Photographer's Note

This is probably my last posting of summer aspen trees for a while. I have been playing with a number of images and of the trees and just prefer them in black and white. My alternate title for this image, "Aspen, Sodium Ferrocyanide." I'm not sure how many on this forum would get the joke.

Digressing back to my original idea; color can be useful and a great tool for composition, but can also add un-needed information. Here the idea was to show how the aspen glow in the light afte sundown. That there is great texture and shape. This possibly could have been a vertical composition, but that would add strength to the trees, and here I want to show the quiet peaceful aspect of the trees. When you are in the forest, especially with aspen, you don't just look at the trees, you listen to the trees (sorry to borrow the phrase Mr. Sexton).

And after the image is made, the data gathered, there is an opportunity again to "listen" to the image, whether in PS, The Gimp or Aperature, the image should call out and want to be rendered as it was visualized.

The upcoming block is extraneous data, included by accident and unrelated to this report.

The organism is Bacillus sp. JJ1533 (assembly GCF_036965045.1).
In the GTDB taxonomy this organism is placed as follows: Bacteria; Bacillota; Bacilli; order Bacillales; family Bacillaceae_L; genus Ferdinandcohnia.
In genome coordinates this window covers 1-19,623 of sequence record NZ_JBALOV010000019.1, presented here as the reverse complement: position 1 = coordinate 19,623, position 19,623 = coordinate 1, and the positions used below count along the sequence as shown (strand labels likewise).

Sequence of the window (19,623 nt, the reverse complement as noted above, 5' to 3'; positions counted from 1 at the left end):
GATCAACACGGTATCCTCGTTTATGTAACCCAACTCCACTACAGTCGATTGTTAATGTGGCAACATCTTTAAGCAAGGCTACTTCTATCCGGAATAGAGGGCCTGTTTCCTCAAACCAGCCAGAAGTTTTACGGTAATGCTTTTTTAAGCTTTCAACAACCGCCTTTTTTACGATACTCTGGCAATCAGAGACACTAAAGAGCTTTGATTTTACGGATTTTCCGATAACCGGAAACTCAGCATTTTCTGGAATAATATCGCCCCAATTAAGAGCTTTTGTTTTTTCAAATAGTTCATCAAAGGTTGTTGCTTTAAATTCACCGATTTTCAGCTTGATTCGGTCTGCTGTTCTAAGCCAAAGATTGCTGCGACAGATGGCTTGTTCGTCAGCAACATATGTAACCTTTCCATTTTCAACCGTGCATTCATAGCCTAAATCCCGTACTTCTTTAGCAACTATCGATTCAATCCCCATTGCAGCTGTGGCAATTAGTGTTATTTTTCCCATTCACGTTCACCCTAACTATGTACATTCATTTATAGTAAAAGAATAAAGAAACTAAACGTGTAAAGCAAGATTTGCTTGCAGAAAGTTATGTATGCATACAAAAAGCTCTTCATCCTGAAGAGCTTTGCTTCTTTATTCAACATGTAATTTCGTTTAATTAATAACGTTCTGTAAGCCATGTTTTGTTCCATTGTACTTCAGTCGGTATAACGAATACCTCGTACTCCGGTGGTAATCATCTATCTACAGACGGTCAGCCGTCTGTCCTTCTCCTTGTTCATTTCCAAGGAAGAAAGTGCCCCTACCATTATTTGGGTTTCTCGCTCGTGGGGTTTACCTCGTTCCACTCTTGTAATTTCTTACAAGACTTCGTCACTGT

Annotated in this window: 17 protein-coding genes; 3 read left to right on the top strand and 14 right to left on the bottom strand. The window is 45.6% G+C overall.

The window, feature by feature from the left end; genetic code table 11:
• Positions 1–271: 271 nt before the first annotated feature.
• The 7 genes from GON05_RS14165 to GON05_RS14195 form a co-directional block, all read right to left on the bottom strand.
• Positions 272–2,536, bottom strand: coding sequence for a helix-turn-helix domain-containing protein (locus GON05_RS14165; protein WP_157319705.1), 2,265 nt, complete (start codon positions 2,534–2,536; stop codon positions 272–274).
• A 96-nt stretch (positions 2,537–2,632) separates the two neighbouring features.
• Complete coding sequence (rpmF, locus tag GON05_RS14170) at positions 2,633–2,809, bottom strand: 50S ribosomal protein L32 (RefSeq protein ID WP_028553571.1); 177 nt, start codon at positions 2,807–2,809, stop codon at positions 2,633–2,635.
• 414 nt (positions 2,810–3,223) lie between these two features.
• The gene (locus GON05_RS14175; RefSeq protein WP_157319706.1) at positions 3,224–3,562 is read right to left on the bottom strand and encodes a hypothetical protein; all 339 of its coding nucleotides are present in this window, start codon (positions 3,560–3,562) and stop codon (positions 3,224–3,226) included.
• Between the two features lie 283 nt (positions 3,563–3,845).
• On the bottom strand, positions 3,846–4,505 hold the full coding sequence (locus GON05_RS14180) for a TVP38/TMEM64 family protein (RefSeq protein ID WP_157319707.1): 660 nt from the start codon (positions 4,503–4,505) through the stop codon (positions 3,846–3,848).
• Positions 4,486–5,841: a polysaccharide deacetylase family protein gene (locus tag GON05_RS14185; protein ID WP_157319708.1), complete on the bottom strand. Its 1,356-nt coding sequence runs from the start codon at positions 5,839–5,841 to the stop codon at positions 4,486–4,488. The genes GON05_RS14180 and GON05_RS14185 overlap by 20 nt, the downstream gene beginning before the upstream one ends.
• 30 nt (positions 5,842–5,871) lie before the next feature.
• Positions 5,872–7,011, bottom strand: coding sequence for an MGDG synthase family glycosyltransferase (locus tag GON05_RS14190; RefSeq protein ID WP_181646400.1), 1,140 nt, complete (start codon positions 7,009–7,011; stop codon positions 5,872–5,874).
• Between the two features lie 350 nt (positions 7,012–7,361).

After walking around for quite some time, I found the view into this part of the grove that I liked. I knew I wanted almost a normal view, possibly a little wide, and a lot of depth of field. I also didn't want to take a chance of loosing the fine detail in the foreground which is also at the extremities of the image, so I chose a fixed focal length lens of known quality, my trusty 28mm Nikkor.

I estimated the hyperfocal distance, and manually focused to that distance (it is nice to have a distance guide on the lens!), as it was quite dark, the aspen and their texture sure helped for focusing.

To get close to the exposure I wanted, I used the spot-meter in the D200 (I'm not carying an external meter much now), and grabbed the exposure of the tree to the right, and then compensated 1.7 stops of over exposure, and set the exposure manually.

Not having the expensive remote unit for this camera, I just used the self timer to control vibration.

In Nikon Capture, and following in TheGimp, I cropped, adjusted the ocntrast curve slightly and then applied a little "bleaching" action to some of the trees.

I removed the color, and the added a slight blue-violet hue to make the image look more like a selenium toned silver print.

cunejo200, robiuk, delkoo, sadeik has marked this note useful

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Additional Photos by Dana Rees (danarees) Gold Star Critiquer/Gold Star Workshop Editor/Gold Note Writer [C: 133 W: 128 N: 591] (2502)
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